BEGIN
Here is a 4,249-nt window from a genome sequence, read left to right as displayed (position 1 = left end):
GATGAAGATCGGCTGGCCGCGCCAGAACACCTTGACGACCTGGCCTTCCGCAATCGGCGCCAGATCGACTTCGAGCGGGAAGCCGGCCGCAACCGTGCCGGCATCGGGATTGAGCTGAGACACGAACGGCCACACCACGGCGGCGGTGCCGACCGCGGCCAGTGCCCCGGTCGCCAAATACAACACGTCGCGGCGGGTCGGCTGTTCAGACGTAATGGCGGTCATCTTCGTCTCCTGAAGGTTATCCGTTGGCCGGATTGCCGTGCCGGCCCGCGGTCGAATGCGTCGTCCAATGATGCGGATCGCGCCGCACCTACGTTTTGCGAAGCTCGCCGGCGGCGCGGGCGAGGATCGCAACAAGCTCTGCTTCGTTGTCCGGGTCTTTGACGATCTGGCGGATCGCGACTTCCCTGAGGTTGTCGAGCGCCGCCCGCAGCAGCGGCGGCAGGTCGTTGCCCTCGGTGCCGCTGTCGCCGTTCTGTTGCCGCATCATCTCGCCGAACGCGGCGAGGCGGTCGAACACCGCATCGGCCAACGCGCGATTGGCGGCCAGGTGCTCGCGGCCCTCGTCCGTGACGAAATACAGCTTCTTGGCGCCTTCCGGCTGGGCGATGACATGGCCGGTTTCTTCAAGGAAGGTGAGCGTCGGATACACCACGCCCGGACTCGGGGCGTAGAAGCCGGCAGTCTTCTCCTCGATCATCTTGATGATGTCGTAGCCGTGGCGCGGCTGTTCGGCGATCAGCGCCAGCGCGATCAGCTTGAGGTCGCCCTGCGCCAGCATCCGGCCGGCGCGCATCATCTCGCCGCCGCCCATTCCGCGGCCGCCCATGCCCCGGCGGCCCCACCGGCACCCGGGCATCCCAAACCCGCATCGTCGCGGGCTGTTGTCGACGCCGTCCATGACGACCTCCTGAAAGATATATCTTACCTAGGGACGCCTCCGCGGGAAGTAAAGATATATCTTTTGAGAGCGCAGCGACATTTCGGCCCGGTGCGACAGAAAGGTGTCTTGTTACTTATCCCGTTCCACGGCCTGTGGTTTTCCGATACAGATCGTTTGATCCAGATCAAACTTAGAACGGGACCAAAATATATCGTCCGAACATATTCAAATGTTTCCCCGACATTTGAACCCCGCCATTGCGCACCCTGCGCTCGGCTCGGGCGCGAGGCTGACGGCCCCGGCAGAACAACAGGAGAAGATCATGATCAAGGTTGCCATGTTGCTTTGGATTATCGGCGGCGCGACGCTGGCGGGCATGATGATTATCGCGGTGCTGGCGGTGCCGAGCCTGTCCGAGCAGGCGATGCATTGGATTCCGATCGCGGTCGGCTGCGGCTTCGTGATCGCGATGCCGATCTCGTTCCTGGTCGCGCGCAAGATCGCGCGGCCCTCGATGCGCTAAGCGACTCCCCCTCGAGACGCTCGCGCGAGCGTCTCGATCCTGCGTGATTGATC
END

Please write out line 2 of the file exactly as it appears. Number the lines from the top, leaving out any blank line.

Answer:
GATGAAGATCGGCTGGCCGCGCCAGAACACCTTGACGACCTGGCCTTCCGCAATCGGCGCCAGATCGACTTCGAGCGGGAAGCCGGCCGCAACCGTGCCGGCATCGGGATTGAGCTGAGACACGAACGGCCACACCACGGCGGCGGTGCCGACCGCGGCCAGTGCCCCGGTCGCCAAATACAACACGTCGCGGCGGGTCGGCTGTTCAGACGTAATGGCGGTCATCTTCGTCTCCTGAAGGTTATCCGTTGGCCGGATTGCCGTGCCGGCCCGCGGTCGAATGCGTCGTCCAATGATGCGGATCGCGCCGCACCTACGTTTTGCGAAGCTCGCCGGCGGCGCGGGCGAGGATCGCAACAAGCTCTGCTTCGTTGTCCGGGTCTTTGACGATCTGGCGGATCGCGACTTCCCTGAGGTTGTCGAGCGCCGCCCGCAGCAGCGGCGGCAGGTCGTTGCCCTCGGTGCCGCTGTCGCCGTTCTGTTGCCGCATCATCTCGCCGAACGCGGCGAGGCGGTCGAACACCGCATCGGCCAACGCGCGATTGGCGGCCAGGTGCTCGCGGCCCTCGTCCGTGACGAAATACAGCTTCTTGGCGCCTTCCGGCTGGGCGATGACATGGCCGGTTTCTTCAAGGAAGGTGAGCGTCGGATACACCACGCCCGGACTCGGGGCGTAGAAGCCGGCAGTCTTCTCCTCGATCATCTTGATGATGTCGTAGCCGTGGCGCGGCTGTTCGGCGATCAGCGCCAGCGCGATCAGCTTGAGGTCGCCCTGCGCCAGCATCCGGCCGGCGCGCATCATCTCGCCGCCGCCCATTCCGCGGCCGCCCATGCCCCGGCGGCCCCACCGGCACCCGGGCATCCCAAACCCGCATCGTCGCGGGCTGTTGTCGACGCCGTCCATGACGACCTCCTGAAAGATATATCTTACCTAGGGACGCCTCCGCGGGAAGTAAAGATATATCTTTTGAGAGCGCAGCGACATTTCGGCCCGGTGCGACAGAAAGGTGTCTTGTTACTTATCCCGTTCCACGGCCTGTGGTTTTCCGATACAGATCGTTTGATCCAGATCAAACTTAGAACGGGACCAAAATATATCGTCCGAACATATTCAAATGTTTCCCCGACATTTGAACCCCGCCATTGCGCACCCTGCGCTCGGCTCGGGCGCGAGGCTGACGGCCCCGGCAGAACAACAGGAGAAGATCATGATCAAGGTTGCCATGTTGCTTTGGATTATCGGCGGCGCGACGCTGGCGGGCATGATGATTATCGCGGTGCTGGCGGTGCCGAGCCTGTCCGAGCAGGCGATGCATTGGATTCCGATCGCGGTCGGCTGCGGCTTCGTGATCGCGATGCCGATCTCGTTCCTGGTCGCGCGCAAGATCGCGCGGCCCTCGATGCGCTAAGCGACTCCCCCTCGAGACGCTCGCGCGAGCGTCTCGATCCTGCGTGATTGATC